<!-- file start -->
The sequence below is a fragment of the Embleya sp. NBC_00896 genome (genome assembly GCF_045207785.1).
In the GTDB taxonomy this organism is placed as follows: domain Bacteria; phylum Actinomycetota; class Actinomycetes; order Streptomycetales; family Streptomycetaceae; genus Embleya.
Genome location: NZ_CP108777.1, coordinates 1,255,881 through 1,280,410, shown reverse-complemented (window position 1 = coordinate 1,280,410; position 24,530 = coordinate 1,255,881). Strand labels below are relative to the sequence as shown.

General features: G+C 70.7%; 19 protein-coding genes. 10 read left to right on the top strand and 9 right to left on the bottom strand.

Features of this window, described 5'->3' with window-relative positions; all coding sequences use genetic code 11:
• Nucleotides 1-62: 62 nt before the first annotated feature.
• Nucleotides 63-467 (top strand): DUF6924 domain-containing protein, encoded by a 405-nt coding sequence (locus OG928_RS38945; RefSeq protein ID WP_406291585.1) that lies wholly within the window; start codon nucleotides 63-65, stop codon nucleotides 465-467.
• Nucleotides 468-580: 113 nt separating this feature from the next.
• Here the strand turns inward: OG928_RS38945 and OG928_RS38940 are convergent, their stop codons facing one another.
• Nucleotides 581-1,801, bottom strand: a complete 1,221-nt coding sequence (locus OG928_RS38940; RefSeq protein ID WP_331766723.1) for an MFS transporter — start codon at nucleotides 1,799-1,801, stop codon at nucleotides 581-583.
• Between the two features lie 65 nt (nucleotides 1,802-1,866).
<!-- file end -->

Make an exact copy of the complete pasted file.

The sequence below is a fragment of the Embleya sp. NBC_00896 genome (genome assembly GCF_045207785.1).
In the GTDB taxonomy this organism is placed as follows: domain Bacteria; phylum Actinomycetota; class Actinomycetes; order Streptomycetales; family Streptomycetaceae; genus Embleya.
Genome location: NZ_CP108777.1, coordinates 1,255,881 through 1,280,410, shown reverse-complemented (window position 1 = coordinate 1,280,410; position 24,530 = coordinate 1,255,881). Strand labels below are relative to the sequence as shown.

General features: G+C 70.7%; 19 protein-coding genes. 10 read left to right on the top strand and 9 right to left on the bottom strand.

Features of this window, described 5'->3' with window-relative positions; all coding sequences use genetic code 11:
• Nucleotides 1-62: 62 nt before the first annotated feature.
• Nucleotides 63-467 (top strand): DUF6924 domain-containing protein, encoded by a 405-nt coding sequence (locus OG928_RS38945; RefSeq protein ID WP_406291585.1) that lies wholly within the window; start codon nucleotides 63-65, stop codon nucleotides 465-467.
• Nucleotides 468-580: 113 nt separating this feature from the next.
• Here the strand turns inward: OG928_RS38945 and OG928_RS38940 are convergent, their stop codons facing one another.
• Nucleotides 581-1,801, bottom strand: a complete 1,221-nt coding sequence (locus OG928_RS38940; RefSeq protein ID WP_331766723.1) for an MFS transporter — start codon at nucleotides 1,799-1,801, stop codon at nucleotides 581-583.
• Between the two features lie 65 nt (nucleotides 1,802-1,866).